Uncharted Waters: Expectation Vs. Reality

Capt. Bill Pike long imagined “semi-retirement,” would free him up to do nothing but boat. But life sometimes intervenes.

Capt. Bill Pike long imagined “semi-retirement,” would free him up to do nothing but boat. But life sometimes intervenes.

Ahhhhh, retirement. Or, in my case, semi-retirement. During most of my working life, I saw it—even romanticized it—as an era of unbridled, virtually unrestricted freedom, a golden age of well-earned bliss, out there on the horizon, where trusty marine diesels thrum and bow waves chuckle, day after day, week after week, year after year, pretty much forever. No real job anymore, you understand. No pestiferous alarm clocks. No need to depart the marine scene early on Sunday because of a quarterly planning meeting—or some other deplorably compulsory event—that looms large the next morning, complete with a preparatory midnight oil conflagration.

Illustration: Kent Barton

But here’s the deal, dear reader. If you’re still gainfully employed (more’s the pity) and dreaming dreams of free form, perpetual boating so you can continue to cope with middle-aged middle management or, heaven forbid, the vicissitudes of late stage backburnerism, the fantasy I’ve just so glowingly outlined is, well, sorta just that: a fantasy. Take it from a guy with six whole months of solid, hard-core semi-retirement bobbing in his wake.

Last Thursday is a perfect illustration of the phenomenon—it was a day that was supposed to offer my beloved Betty Jane II and I, in keeping with my best-laid plans, many mellifluous hours of togetherness. It began, as usual, with an affable wake up from my golden retriever Champ who slaps me briskly in the face with his fluffy tail, whop, whop, whop. The Champster, unbeknownst to me during my working-stiff days, arises at zero dark thirty every morning without benefit of a chronometer and expects breakfast to be served with immediate speed and precision. It’s a small thing, really—what the heck!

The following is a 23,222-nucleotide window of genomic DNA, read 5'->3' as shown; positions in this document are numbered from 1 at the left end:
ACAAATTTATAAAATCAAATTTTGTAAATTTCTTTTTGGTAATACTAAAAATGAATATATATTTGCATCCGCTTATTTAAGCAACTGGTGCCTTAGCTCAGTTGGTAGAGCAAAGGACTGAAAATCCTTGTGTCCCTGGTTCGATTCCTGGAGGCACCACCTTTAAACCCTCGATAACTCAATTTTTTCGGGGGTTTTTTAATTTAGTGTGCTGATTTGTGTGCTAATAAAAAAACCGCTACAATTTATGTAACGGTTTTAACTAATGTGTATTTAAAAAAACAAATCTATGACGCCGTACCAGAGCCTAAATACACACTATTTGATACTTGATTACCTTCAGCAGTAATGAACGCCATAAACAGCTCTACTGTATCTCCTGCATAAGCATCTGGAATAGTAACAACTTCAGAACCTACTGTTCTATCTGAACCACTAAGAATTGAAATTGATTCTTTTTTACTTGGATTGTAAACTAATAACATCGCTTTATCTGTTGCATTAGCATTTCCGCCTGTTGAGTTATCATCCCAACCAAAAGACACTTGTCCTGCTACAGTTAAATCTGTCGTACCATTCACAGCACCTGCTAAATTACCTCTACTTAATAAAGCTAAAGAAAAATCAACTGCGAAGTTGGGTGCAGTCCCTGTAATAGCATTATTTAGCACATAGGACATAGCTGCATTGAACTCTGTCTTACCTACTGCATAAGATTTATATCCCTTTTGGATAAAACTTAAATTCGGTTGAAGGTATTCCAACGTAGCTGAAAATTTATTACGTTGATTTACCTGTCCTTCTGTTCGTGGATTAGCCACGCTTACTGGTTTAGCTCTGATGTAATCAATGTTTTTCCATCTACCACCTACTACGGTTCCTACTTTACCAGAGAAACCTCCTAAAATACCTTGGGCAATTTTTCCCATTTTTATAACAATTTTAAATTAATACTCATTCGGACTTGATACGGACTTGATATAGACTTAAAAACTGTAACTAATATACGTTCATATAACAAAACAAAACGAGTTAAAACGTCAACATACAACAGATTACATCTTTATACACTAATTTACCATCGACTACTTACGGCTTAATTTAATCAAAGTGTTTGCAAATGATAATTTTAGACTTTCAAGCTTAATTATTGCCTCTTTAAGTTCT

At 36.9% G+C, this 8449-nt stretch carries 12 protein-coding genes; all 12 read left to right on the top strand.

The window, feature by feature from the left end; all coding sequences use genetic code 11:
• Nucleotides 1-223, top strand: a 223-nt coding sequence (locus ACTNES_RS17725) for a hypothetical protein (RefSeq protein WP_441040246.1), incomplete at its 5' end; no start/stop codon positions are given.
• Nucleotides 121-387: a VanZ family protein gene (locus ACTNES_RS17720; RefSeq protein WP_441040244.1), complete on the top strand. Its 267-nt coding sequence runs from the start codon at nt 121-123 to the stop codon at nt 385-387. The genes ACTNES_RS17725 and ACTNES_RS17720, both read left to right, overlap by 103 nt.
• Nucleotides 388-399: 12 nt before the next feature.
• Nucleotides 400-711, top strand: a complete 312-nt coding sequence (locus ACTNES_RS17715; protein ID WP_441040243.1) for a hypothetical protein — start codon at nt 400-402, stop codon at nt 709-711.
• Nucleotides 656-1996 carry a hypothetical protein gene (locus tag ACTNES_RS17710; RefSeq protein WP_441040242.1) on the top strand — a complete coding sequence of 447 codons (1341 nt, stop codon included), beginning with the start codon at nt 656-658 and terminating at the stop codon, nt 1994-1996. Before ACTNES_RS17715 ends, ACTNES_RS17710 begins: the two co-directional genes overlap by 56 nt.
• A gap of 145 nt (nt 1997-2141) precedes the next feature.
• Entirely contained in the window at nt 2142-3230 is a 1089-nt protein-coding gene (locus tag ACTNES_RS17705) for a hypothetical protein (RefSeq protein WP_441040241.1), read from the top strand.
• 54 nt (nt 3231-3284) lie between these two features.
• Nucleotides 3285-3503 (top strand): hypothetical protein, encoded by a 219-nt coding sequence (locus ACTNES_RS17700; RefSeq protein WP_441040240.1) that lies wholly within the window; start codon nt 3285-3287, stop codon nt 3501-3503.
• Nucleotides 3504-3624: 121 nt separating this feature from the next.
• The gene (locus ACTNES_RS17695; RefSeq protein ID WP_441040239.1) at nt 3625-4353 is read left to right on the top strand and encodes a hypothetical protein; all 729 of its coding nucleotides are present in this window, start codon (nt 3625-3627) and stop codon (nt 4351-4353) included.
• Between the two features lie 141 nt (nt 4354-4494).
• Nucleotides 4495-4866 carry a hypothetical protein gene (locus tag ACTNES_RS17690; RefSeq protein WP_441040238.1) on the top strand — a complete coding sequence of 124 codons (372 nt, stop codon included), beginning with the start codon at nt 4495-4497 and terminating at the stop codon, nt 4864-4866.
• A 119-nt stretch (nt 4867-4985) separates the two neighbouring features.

So, while my wife BJ caught a few extra winks, Champy and I headed for the kitchen where I flicked on the lights or, rather, tried to flick on the lights. But hey, nothing happened—nada. Uh oh, I told myself, I’m looking at “an electrical issue,” which is what I call problems that arise involving wiring, switches and other high-voltage aspects of my doddering, antiquated ranchero. Before visiting the breaker box or retrieving a single screwdriver, I tracked down Champ’s big bag of dog food in the shadows, decanted it accurately, and then served it to the old boy with a smile. A matter of priorities, of course.

A series of odd jobs soon materialized as BJ joined our merry band. First came a post-prandial walk, with Champ in the lead, followed up by a long garden-hose washdown necessitated by a thankfully uncommon, nether-related event too gruesome to go into here. Then, after wolfing a peanut-butter-and-jelly sandwich breakfast, sluiced down with two cups of hot, black coffee (to keep up my strength), I zipped over to the hardware store for a new switch, a bag of twist-on connectors and some extra wire. The resolution of the electrical issue that ensued lingered on until half past noon, believe it or not, due to some tricky, time-consuming design differences between the old and new switches.

“Did you say you were going to mow the lawn today?” BJ asked. Still enmeshed in the workforce, she was telephoning from her office, as I downed another PB&J for lunch and wondered if my boating plans could somehow be resurrected. “The Weather Channel says it’s gonna rain for the rest of the week.”

The lawn surrounding the ranchero is large. And The Weather Channel—let’s face it—is usually sometimes right. But I did manage to finish mowing by 5 o’clock that afternoon. And I also managed to do something else. With Champy chomping encouragingly on my pantlegs, I resolved to make it to the marina the following morning, come hell or high water. After all, the fantasy of having virtually unrestricted freedom to go boating during one’s retirement or semi-retirement is not, in my opinion, totally bogus. It can be coaxed into reality now and again, with a little help from one’s friends.

“Woof,” Champy applauded, when he heard the news.

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This article originally appeared in the November 2022 issue of Power & Motoryacht magazine.

Source: https://www.powerandmotoryacht.com/column/uncharted-waters-expectation-vs-reality